The Bay Area, along with much of the rest of the state, was put under a tropical storm warning late Saturday as Tropical Storm Isaac continued to skirt the northern coast of Cuba.
After slipping by Hispanola, The storm had nearly reached hurricane strength early Saturday, with winds of 70 mph, though its winds had dropped back to 60 mph as of a few hours later. That prompted hurricane warnings for parts of the state's southern coast -- from Miami around to Bonita Beach, including the Keys.
LINK: Track Isaac on www.myfoxhurricane.com.
Saturday evening, for the first time, Tampa and the Bay Area were outside of the National Hurricane Center's forecast cone for the track of the storm. But that doesn't mean we will escape some heavy weather.
Forecasters expect the storm to skirt the northern coast of Cuba and pass through the Florida Strait, then into the Gulf of Mexico late Sunday or early Monday.
That's when central Florida, including the Tampa Bay area, will see significant impacts from Isaac, FOX 13 meteorologist Lindsay Milbourne said.
"A tornado threat will arrive late Sunday as the storm bears down on the southern part of the state," she warned. "The strongest winds will be near the coast Monday, with gusts up to hurricane strength."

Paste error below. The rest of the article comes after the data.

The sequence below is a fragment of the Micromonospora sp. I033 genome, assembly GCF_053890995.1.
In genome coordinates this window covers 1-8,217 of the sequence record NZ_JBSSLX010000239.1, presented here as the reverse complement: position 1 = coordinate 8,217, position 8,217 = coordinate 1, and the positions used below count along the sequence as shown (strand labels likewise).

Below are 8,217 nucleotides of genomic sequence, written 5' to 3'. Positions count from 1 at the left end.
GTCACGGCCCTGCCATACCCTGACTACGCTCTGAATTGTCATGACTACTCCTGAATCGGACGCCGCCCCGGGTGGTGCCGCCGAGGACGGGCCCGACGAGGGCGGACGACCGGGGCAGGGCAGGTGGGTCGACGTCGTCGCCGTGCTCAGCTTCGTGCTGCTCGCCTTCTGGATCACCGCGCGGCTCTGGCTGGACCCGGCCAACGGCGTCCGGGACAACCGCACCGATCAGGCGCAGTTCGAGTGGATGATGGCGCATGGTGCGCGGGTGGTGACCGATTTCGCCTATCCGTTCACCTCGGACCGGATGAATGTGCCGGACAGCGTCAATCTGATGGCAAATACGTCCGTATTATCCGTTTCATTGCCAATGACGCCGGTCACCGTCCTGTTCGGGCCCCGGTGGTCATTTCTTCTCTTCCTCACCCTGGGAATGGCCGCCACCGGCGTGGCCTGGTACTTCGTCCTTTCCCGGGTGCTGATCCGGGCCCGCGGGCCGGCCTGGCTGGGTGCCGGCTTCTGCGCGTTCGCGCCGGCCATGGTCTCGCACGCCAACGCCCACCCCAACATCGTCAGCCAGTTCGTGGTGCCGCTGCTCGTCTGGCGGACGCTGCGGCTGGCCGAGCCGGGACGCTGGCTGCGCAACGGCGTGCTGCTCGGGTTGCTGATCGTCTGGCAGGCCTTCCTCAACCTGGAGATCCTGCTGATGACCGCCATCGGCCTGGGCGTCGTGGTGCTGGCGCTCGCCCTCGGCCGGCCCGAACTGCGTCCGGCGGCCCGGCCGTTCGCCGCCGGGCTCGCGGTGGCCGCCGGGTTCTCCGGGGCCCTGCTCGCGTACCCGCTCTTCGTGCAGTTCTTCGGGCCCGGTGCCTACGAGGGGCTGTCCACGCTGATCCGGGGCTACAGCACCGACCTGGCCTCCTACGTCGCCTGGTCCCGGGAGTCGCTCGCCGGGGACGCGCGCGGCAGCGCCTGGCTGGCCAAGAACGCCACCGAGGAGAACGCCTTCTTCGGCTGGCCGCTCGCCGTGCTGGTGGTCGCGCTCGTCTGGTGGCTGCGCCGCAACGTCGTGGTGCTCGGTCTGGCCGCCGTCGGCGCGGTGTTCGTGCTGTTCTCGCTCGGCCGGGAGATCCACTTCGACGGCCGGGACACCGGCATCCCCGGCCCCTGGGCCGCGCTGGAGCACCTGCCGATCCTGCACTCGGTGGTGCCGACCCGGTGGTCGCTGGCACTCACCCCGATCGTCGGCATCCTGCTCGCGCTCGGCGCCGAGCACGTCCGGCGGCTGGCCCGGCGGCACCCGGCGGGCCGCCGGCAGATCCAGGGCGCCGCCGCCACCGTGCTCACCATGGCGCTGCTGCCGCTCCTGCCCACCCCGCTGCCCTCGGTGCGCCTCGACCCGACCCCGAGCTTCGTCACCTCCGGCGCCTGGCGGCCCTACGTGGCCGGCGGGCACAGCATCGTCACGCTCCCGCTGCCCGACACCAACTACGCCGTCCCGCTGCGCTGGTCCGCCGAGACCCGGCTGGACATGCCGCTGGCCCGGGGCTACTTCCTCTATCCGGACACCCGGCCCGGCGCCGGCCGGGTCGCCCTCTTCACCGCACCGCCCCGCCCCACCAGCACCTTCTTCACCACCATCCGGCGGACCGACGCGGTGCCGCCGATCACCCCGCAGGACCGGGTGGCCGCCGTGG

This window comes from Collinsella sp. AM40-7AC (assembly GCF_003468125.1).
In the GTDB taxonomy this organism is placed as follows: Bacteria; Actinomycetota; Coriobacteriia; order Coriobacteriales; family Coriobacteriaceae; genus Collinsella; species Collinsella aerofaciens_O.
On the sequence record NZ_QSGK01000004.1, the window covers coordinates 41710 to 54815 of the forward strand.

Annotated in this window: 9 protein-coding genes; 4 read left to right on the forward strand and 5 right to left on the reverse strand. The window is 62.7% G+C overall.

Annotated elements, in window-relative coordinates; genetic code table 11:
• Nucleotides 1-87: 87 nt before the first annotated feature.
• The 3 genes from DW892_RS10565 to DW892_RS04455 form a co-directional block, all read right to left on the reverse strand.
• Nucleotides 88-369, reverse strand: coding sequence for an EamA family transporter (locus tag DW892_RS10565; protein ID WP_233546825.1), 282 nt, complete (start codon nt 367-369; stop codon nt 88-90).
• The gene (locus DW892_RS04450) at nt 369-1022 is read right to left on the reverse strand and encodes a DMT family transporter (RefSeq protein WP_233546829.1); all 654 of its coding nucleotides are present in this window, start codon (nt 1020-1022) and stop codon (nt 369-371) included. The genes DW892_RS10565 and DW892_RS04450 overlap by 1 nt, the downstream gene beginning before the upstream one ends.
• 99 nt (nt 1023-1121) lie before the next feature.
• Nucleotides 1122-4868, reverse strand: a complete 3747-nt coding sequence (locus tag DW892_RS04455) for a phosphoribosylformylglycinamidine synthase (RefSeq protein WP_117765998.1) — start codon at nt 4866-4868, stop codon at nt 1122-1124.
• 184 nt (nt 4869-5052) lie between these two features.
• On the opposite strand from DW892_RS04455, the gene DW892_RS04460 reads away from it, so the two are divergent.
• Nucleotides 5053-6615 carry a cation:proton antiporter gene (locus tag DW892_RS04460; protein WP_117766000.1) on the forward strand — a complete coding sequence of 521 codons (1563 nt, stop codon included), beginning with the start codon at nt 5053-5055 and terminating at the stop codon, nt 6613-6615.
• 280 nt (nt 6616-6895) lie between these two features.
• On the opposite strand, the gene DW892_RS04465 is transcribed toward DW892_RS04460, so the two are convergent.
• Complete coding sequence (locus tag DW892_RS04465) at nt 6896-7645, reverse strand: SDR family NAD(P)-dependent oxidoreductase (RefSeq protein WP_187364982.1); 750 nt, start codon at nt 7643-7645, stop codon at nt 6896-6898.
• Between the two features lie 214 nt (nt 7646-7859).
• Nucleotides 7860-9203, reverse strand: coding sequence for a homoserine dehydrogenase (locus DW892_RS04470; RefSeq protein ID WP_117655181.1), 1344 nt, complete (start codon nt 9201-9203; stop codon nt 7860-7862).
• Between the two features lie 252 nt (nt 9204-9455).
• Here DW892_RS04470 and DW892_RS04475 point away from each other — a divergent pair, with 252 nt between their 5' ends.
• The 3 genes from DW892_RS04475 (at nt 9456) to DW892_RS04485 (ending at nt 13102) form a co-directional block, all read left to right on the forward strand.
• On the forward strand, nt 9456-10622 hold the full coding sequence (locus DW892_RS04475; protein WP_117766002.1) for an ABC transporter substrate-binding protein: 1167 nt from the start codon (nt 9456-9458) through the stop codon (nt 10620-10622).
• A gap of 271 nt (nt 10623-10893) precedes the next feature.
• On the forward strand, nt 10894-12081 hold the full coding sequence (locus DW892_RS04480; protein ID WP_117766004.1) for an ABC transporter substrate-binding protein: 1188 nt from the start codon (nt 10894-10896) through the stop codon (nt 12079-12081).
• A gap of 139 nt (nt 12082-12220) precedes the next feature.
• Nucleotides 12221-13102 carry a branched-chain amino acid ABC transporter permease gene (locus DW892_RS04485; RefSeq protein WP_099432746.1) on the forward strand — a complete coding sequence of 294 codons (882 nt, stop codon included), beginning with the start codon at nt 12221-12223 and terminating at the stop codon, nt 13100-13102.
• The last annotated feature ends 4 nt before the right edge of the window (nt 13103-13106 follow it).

The coastal Bay Area, from Tarpon Springs south, was included in a tropical storm warning as of 11 p.m. Saturday.
Widespread rain from the eastern side of Isaac will produce 5 to 10 inches of rainfall between late Sunday and Tuesday. The highest rainfall be next the coast.
Then, as Isaac pulls away from central Florida on Tuesday, winds around Isaac veer will southwest.
"This enhances the threat for coastal flooding, especially around high tide," Milbourne added.
An Isaac landfall late Tuesday into Wednesday is expected anywhere from Florida's Big Bend to southern Mississippi, with focus on the Apalachicola and Panama City area in the Panhandle.
In Tampa, where delegates for the 2012 Republican National Convention are arriving, convention officials decided to delay much of the items scheduled for Monday and hold them Tuesday instead, thanks to the weather forecast.
Similarly, Saturday evening, DeSoto, Manatee and Sarasota counties had announced that schools would be closed on Monday because of the weather.
The following Bay Area counties and municipalities, already soggy from weeks of rain stretching back to Tropical Storm Debby, were making sandbags available ahead of the storm: